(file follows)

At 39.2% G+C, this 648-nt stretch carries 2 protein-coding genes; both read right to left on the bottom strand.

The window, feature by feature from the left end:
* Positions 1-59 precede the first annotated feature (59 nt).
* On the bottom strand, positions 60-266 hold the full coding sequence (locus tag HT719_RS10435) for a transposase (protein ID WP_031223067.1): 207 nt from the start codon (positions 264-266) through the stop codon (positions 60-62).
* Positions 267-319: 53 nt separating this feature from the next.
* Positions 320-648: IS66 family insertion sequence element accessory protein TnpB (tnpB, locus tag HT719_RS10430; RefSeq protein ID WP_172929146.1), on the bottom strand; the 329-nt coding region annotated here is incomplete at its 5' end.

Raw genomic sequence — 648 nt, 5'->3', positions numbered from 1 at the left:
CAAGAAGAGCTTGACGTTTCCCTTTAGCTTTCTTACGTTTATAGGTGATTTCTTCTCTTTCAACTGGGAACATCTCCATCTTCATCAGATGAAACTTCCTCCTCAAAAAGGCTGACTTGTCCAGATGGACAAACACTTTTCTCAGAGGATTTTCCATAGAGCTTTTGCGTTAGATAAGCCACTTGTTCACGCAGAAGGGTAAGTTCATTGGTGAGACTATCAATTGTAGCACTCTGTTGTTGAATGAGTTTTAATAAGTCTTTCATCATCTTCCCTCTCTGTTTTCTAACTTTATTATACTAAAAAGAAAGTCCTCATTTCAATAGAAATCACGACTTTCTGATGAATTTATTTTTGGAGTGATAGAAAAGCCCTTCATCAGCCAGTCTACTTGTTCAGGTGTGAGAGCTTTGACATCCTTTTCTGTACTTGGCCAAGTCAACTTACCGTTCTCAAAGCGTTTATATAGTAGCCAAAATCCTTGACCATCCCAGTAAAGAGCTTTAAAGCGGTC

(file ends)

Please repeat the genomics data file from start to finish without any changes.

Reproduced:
At 39.2% G+C, this 648-nt stretch carries 2 protein-coding genes; both read right to left on the bottom strand.

The window, feature by feature from the left end:
* Positions 1-59 precede the first annotated feature (59 nt).
* On the bottom strand, positions 60-266 hold the full coding sequence (locus tag HT719_RS10435) for a transposase (protein ID WP_031223067.1): 207 nt from the start codon (positions 264-266) through the stop codon (positions 60-62).
* Positions 267-319: 53 nt separating this feature from the next.
* Positions 320-648: IS66 family insertion sequence element accessory protein TnpB (tnpB, locus tag HT719_RS10430; RefSeq protein ID WP_172929146.1), on the bottom strand; the 329-nt coding region annotated here is incomplete at its 5' end.

Raw genomic sequence — 648 nt, 5'->3', positions numbered from 1 at the left:
CAAGAAGAGCTTGACGTTTCCCTTTAGCTTTCTTACGTTTATAGGTGATTTCTTCTCTTTCAACTGGGAACATCTCCATCTTCATCAGATGAAACTTCCTCCTCAAAAAGGCTGACTTGTCCAGATGGACAAACACTTTTCTCAGAGGATTTTCCATAGAGCTTTTGCGTTAGATAAGCCACTTGTTCACGCAGAAGGGTAAGTTCATTGGTGAGACTATCAATTGTAGCACTCTGTTGTTGAATGAGTTTTAATAAGTCTTTCATCATCTTCCCTCTCTGTTTTCTAACTTTATTATACTAAAAAGAAAGTCCTCATTTCAATAGAAATCACGACTTTCTGATGAATTTATTTTTGGAGTGATAGAAAAGCCCTTCATCAGCCAGTCTACTTGTTCAGGTGTGAGAGCTTTGACATCCTTTTCTGTACTTGGCCAAGTCAACTTACCGTTCTCAAAGCGTTTATATAGTAGCCAAAATCCTTGACCATCCCAGTAAAGAGCTTTAAAGCGGTC